"That's not my problem."
"I don't know what to do."
"I'm really upset about this."
These comments reveal something about an employee who is in the 18-34 age group. Millennials tend to focus on their own work production, but being a team player means you have to set aside personal ambitions and life goals to some extent. The concept of "personal mission" is important, but not if it means creating a silo of one. As a leader in business, it's important to look for the red flags that indicate when someone is not cooperating with the team. Here are three of them.
1. You have to do constant follow-ups and reminders
One of the clearest signs is when someone on a team has to be reminded constantly about a task and you have to check in about progress. Why is that a problem? For the employee who is not being proactive, it means there's a lack of understanding about how feeding information and progress to the team helps everyone else. When the person doesn't give updates, it creates yet another silo--and more work for you.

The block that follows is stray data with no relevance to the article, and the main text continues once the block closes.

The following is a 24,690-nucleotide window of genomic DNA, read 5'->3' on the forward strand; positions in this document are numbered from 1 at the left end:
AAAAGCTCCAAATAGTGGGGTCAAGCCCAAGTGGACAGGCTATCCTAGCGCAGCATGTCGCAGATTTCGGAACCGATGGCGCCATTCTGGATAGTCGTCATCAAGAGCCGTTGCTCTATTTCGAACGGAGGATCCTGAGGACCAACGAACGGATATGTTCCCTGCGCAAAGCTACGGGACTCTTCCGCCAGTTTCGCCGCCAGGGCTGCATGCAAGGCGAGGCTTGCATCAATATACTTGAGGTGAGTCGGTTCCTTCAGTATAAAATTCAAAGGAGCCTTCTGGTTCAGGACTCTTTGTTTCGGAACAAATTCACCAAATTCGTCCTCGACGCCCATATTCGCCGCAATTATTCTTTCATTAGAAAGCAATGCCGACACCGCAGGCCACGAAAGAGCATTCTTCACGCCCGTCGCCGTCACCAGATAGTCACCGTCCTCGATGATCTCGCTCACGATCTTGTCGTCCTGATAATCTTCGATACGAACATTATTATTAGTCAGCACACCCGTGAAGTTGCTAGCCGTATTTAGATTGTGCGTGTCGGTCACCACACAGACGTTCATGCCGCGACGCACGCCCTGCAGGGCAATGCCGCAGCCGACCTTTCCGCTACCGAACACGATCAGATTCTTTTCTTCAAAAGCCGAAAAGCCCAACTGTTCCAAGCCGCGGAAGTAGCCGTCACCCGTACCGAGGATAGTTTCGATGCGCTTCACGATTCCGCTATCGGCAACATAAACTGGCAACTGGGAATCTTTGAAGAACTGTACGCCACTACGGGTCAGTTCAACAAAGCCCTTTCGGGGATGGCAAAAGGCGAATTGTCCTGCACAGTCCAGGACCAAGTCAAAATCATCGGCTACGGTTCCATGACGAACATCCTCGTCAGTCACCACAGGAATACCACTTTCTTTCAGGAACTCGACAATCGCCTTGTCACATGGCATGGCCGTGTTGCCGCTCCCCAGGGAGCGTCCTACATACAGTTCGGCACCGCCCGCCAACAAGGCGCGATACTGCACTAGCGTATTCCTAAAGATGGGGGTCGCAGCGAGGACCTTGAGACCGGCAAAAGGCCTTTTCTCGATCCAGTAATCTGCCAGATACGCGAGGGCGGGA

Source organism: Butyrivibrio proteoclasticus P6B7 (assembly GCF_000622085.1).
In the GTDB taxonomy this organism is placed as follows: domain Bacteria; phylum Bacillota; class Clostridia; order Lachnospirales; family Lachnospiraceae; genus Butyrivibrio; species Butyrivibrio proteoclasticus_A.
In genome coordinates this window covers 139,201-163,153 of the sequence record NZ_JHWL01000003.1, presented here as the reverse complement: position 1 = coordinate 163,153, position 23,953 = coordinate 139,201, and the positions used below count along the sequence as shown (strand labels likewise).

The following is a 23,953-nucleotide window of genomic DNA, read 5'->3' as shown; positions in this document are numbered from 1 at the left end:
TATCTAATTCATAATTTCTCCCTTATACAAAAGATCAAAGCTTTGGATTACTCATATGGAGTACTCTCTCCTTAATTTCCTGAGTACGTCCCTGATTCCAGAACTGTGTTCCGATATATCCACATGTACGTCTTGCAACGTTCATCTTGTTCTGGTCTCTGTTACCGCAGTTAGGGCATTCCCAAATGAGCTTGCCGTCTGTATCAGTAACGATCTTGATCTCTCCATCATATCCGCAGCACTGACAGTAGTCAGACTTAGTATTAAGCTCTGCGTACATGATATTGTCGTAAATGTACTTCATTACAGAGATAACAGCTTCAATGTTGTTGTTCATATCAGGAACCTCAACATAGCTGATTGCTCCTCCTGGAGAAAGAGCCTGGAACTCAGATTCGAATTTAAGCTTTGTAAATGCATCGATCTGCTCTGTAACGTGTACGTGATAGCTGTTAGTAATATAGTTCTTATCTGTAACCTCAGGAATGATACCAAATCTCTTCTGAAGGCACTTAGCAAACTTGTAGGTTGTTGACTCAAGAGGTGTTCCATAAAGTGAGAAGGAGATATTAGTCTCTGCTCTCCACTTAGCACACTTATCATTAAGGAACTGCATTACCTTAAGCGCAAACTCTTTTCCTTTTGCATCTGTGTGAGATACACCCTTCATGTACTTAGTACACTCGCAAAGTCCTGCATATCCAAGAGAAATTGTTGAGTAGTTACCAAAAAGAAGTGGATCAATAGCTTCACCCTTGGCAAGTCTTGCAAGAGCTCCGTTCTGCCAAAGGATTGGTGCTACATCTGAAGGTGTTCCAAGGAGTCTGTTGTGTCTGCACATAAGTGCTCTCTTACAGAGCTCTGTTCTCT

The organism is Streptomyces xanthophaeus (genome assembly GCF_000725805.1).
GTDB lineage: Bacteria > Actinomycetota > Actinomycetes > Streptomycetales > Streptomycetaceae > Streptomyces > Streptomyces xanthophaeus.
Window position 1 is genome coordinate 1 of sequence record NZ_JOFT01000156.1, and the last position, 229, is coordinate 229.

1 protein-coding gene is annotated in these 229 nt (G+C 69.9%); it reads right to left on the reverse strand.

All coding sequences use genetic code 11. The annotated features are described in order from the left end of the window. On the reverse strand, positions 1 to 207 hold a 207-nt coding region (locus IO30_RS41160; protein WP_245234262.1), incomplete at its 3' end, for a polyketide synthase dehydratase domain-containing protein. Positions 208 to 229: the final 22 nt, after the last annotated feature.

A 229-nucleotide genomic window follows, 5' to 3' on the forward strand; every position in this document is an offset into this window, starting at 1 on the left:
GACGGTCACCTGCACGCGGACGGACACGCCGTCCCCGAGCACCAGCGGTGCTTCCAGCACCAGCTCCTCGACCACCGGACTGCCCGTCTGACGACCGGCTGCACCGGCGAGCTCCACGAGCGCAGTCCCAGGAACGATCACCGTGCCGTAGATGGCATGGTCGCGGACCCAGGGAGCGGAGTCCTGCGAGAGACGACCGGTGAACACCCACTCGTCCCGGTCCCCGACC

Why this is a Millennial problem: The "what's in it for me" generation doesn't always understand the importance of sharing information to help out the team.
2. You have to set objectives constantly
Team players have one common trait: They tend to ask a lot of questions. Say you just recently hired a graphic designer for your marketing team--someone who works well on the team will ask about which software to use on a project or when to turn in a social media report by asking everyone else. If the new hire is always wondering what to do and seems confused, it's because that person lives in a bubble. You have to set goals for that person because they avoid goal-setting with the rest of the team.
Why this is a Millennial problem: Growing up with pervasive technology makes you insular and somewhat antisocial. Many Millennials don't like asking questions (or talking on the phone). A few will over-focus on personal productivity.
3. You're the one who has to resolve conflict
Conflict resolution is something you do when you want a fellow employee to succeed. Dwelling on conflict is something you do when you only care about your own success. "That person did this to me and I'm upset about it" is bad for team dynamics (and really bad for the company). What works better? "That person is part of my team and resolving this issue will help all of us (and the entire company) succeed."
Why this is a Millennial problem: There's a sense with Millennials that someone else needs to resolve a conflict, that this function is not part of everyone's job description.